3
$\begingroup$

This question already has an answer here:

Given a complete graph of n vertices $K_n$ (has all possible edges – one edge between pair of vertices). Use counting to find a formula in $n$ for the number of edges in the graph.

I know that the formula is $\frac{n(n-1)}{2}$ (or at least that's what I think it is from what Wikipedia said.

Though I am not sure how to actually start deriving the formula to come to that conclusion. Any guidance would be great.

$\endgroup$

marked as duplicate by Martin Sleziak, user91500, miracle173, Harish Chandra Rajpoot, Jendrik Stelzner Jan 12 '16 at 9:23

This question has been asked before and already has an answer. If those answers do not fully address your question, please ask a new question.

2
$\begingroup$

For complete graphs you could use

$$ \dbinom{n}{2} = \frac{n!}{2!(n-2)!} = \frac{n(n-1)}{2}. $$

$\endgroup$
4
$\begingroup$

Every edge is uniquely determined by its two terminal vertices. How many sets of two elements exist? there are $n$ options for the first vertex and $n-1$ options for the second vertex, so $n\cdot(n-1)$. Only we counted the pair $(u,v)$ and $(v,u)$ as different, so we must divide by two. So there are $\frac{n(n-1)}{2}$ subsets of two vertices, each of these defines one of the edges. So there are $\frac{n(n-1)}{2}$ edges in the complete graph on $n$ vertices.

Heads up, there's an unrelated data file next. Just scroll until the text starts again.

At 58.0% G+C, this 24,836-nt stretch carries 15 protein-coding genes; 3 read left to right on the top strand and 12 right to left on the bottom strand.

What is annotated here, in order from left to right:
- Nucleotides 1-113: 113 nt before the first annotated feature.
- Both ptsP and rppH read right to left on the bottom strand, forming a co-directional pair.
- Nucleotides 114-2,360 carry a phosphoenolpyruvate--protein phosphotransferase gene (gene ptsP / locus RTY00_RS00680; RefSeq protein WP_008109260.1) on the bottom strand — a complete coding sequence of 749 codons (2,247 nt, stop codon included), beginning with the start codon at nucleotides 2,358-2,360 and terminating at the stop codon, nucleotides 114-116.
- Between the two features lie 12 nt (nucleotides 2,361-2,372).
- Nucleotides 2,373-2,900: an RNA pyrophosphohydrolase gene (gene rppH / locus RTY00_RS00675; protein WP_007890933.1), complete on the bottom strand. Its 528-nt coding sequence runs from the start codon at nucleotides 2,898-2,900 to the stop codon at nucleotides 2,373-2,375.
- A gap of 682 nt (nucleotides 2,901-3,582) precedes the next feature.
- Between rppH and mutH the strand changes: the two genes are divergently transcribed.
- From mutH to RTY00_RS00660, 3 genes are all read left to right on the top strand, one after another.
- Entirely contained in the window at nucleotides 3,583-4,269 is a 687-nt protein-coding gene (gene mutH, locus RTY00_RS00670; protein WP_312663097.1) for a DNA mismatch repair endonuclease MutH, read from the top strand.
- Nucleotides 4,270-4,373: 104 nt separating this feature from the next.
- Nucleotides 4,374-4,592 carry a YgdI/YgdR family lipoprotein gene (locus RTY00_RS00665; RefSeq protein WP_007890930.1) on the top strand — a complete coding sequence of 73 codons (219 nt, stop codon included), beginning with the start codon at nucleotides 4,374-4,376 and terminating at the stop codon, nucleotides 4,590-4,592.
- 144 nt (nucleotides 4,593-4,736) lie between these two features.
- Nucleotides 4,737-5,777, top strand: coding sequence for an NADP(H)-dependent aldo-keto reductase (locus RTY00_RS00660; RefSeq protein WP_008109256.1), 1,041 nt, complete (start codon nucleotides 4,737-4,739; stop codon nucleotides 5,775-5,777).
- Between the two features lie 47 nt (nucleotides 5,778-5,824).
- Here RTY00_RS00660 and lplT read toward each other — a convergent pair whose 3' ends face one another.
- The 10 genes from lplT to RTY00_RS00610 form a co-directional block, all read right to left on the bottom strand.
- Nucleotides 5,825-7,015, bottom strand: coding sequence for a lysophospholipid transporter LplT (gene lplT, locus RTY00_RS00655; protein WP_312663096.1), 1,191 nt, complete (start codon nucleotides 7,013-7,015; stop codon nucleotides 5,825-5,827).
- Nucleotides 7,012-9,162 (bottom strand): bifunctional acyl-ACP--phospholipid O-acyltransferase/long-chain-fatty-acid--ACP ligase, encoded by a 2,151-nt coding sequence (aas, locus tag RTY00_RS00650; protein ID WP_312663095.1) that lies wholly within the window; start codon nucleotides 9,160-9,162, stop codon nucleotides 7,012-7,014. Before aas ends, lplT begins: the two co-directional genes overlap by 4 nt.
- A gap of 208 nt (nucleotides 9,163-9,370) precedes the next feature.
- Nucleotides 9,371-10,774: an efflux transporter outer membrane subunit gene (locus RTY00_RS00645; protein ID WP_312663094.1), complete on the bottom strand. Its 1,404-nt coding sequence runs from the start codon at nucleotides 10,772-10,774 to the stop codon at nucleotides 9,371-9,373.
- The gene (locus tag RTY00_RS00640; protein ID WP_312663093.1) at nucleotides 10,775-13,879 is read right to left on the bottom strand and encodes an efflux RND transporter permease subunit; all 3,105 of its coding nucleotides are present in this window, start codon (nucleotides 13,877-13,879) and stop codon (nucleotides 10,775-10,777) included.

$\endgroup$
2
$\begingroup$

There are n people in a party. All shake hands. How many shakes are there? This is the same problem.

Each of the $n$ people shakes hands with the other $n-1$ for a total of $n (n-1)$ shakes, but wait! when you and I shake hands it is only one shake no two, so divide by two. Total $n(n-1)/2$.

$\endgroup$

Not the answer you're looking for? Browse other questions tagged or ask your own question.